6–2, 6–1
Winner 15. July 22, 1996 23x15px Olympics Hard 23x15px Gigi Fernández 23x15px Jana Novotná
23x15px Helena Suková
7–6(8–6), 6–4
Runner-up 18. August 5, 1996 23x15px Montreal Hard 23x15px Helena Suková 23x15px Larisa Neiland
23x15px Arantxa Sánchez Vicario
6–7(1–7), 1–6
Winner 16. November 4, 1996 23x15px Oakland Carpet (I) 23x15px Lindsay Davenport 23x15px Irina Spîrlea
23x15px Nathalie Tauziat
6–1, 6–3
Winner 17. November 18, 1996 23x15px Chase Championships Carpet (I) 23x15px Lindsay Davenport 23x15px Jana Novotná
23x15px Arantxa Sánchez Vicario
6–3, 6–2
Winner 18. March 31, 1997 23x15px Hilton Head Island Clay 23x16px Martina Hingis 23x15px Lindsay Davenport
23x15px Jana Novotná
7–5, 4–6, 6–1
Winner 19. May 19, 1997 23x15px Madrid Clay 23x15px Arantxa Sánchez Vicario 23x15px Inés Gorrochategui
23x15px Irina Spîrlea
6–3, 6–2
Runner-up 19. May 26, 1997 23x15px French Open Clay 23x15px Lisa Raymond 23x15px Gigi Fernández
23x15px Natasha Zvereva
2–6, 3–6
Runner-up 20. August 10, 1998 23x15px Boston Hard 23x15px Mariaan de Swardt 23x15px Lisa Raymond
23x15px Rennae Stubbs
4–6, 4–6
Runner-up 21. September 21, 1998 Template:Country data JPN Tokyo Hard 23x15px Arantxa Sánchez Vicario 23x15px Anna Kournikova
23x15px Monica Seles
4–6, 4–6
Runner-up 22. January 11, 1999 23x15px Sydney Hard 23x15px Anke Huber 23x15px Elena Likhovtseva
Template:Country data JPN Ai Sugiyama
3–6, 6–2, 0–6
Runner-up 23. March 3, 1999 23x15px Indian Wells Hard 23x15px Jana Novotná 23x16px Martina Hingis
23x15px Anna Kournikova
2–6, 2–6
Runner-up 24. March 18, 1999 23x15px Key Biscayne Hard 23x15px Monica Seles 23x16px Martina Hingis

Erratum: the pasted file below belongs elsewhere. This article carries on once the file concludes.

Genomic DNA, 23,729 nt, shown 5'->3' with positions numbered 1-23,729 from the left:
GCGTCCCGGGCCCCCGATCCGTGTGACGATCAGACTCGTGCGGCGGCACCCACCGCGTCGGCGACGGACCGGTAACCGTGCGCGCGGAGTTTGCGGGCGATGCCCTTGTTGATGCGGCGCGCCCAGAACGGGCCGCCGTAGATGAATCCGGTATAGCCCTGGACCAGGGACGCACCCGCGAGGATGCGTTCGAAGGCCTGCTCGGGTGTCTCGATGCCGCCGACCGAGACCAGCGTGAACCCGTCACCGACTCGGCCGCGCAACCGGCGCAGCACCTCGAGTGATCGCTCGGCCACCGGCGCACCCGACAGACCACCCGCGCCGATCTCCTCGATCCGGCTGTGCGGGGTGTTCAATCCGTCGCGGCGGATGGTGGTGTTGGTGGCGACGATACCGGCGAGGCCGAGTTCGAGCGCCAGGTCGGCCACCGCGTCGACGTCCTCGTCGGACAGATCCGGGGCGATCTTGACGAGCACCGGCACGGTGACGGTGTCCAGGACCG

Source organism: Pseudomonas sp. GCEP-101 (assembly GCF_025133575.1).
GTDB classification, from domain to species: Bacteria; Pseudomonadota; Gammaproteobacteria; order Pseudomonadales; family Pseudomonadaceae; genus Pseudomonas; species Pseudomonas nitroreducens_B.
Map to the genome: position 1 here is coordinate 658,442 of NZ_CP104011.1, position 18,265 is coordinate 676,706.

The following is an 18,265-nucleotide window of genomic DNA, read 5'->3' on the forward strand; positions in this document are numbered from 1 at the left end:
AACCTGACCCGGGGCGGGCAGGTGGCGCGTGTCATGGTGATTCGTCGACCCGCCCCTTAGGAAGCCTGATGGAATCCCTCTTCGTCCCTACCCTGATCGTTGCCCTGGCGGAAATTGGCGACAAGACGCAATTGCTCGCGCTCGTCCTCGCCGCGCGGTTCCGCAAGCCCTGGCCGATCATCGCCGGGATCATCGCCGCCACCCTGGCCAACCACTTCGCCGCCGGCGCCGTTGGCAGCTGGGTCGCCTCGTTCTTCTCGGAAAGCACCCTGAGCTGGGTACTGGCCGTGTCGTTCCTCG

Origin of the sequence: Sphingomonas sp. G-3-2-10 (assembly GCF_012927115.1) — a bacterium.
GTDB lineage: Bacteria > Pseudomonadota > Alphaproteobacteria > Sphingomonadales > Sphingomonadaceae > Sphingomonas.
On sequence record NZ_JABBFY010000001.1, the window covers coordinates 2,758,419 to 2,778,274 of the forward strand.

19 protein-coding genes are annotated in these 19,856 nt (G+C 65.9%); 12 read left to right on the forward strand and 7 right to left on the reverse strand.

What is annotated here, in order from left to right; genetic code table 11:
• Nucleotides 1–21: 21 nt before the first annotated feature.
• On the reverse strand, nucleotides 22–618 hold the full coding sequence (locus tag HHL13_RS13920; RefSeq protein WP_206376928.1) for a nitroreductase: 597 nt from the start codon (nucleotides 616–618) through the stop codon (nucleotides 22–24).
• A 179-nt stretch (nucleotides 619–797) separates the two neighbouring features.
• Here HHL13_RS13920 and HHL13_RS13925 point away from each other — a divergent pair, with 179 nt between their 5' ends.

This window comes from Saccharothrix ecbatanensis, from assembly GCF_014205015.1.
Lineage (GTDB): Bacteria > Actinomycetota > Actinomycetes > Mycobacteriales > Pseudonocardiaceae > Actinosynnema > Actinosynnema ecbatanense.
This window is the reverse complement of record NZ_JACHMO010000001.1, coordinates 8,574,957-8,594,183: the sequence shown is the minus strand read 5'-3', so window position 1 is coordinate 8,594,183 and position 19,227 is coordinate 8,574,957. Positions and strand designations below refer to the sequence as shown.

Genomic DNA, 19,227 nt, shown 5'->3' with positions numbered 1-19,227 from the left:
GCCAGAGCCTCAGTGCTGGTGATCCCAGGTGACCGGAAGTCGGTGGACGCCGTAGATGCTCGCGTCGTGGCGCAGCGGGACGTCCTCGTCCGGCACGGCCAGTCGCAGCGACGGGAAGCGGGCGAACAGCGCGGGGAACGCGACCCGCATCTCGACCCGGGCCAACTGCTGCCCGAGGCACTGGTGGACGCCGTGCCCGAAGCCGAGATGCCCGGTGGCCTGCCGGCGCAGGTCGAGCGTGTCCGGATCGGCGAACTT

23x15px Jana Novotná
6–0, 4–6, 6–7(1–7)

Grand Slam performance timeline

Singles

Tournament 1985 1986 1987 1988 1989 1990 1991 1992 1993 1994 1995 1996 1997 1998 1999 Career SR
Australian Open A NH A A 3R F SF F QF 4R 4R 4R SF A 3R 0 / 10
French Open 1R QF 2R A SF QF QF 3R F 3R 1R 4R QF A 4R 0 / 13
Wimbledon A 1R 4R 4R 4R A SF 3R 3R 3R QF QF 4R A 1R 0 / 12
U.S. Open 2R 3R 3R 3R 1R SF 3R SF A 3R QF A 4R 3R 4R 0 / 13
SR 0 / 2 0 / 3 0 / 3 0 / 2 0 / 4 0 / 3 0 / 4 0 / 4 0 / 3 0 / 4 0 / 4 0 / 3 0 / 4 0 / 1 0 / 4 0 / 48
Career Statistics
Year End Ranking 99 27 20 15 12 4 8 6 7 14 8 16 10 76 38

Doubles

Tournament 1986 1987 1988 1989 1990 1991 1992 1993 1994 1995 1996 1997 1998 1999 Career SR
Australian Open NH A A QF F W F QF QF QF F 2R A 2R 1 / 10
French Open A 1R A 2R A QF 1R 3R 3R SF W F A 2R 1 / 10
Wimbledon A 1R A A A SF QF SF 1R 1R QF QF A QF 0 / 9
U.S. Open 1R 2R 2R F A SF QF A A A A 3R 3R QF 0 / 9
SR 0 / 1 0 / 3 0 / 1 0 / 3 0 / 1 1 / 4 0 / 4 0 / 3 0 / 3 0 / 3 1 / 3 0 / 4 0 / 1 0 / 4 2 / 38
Career Statistics
Year End Ranking 131 85 63 8 6 5 11 15 26 10 5 16 89 26
  • NH = tournament not held.
  • A = did not participate in the tournament.
  • SR = the ratio of the number of Grand Slam tournaments won to the number of those tournaments played.

References

  1. ^ "Scorecard". Sports Illustrated. Retrieved October 10, 2012. 
  2. ^ Joanne C. Gerstner (June 4, 2012). "Mary Joe Fernandez to coach U.S.". ESPN. Retrieved October 29, 2013. 
  3. ^ Mary Joe Fernandez
  4. ^ Society Desk (April 9, 2000). "WEDDINGS; Mary Joe Fernandez, Anthony Godsick". New York Times. p. Section 9; Page 9; Column 1. 
  5. ^ Outlaw, Adrianna (September 16, 2004). "Mama Mary Joe Gives Birth to Second Child". Tennis Week Magazine. 
  6. ^ "Womens Circuit Players". International Tennis Association. Retrieved 11 June 2011. 

External links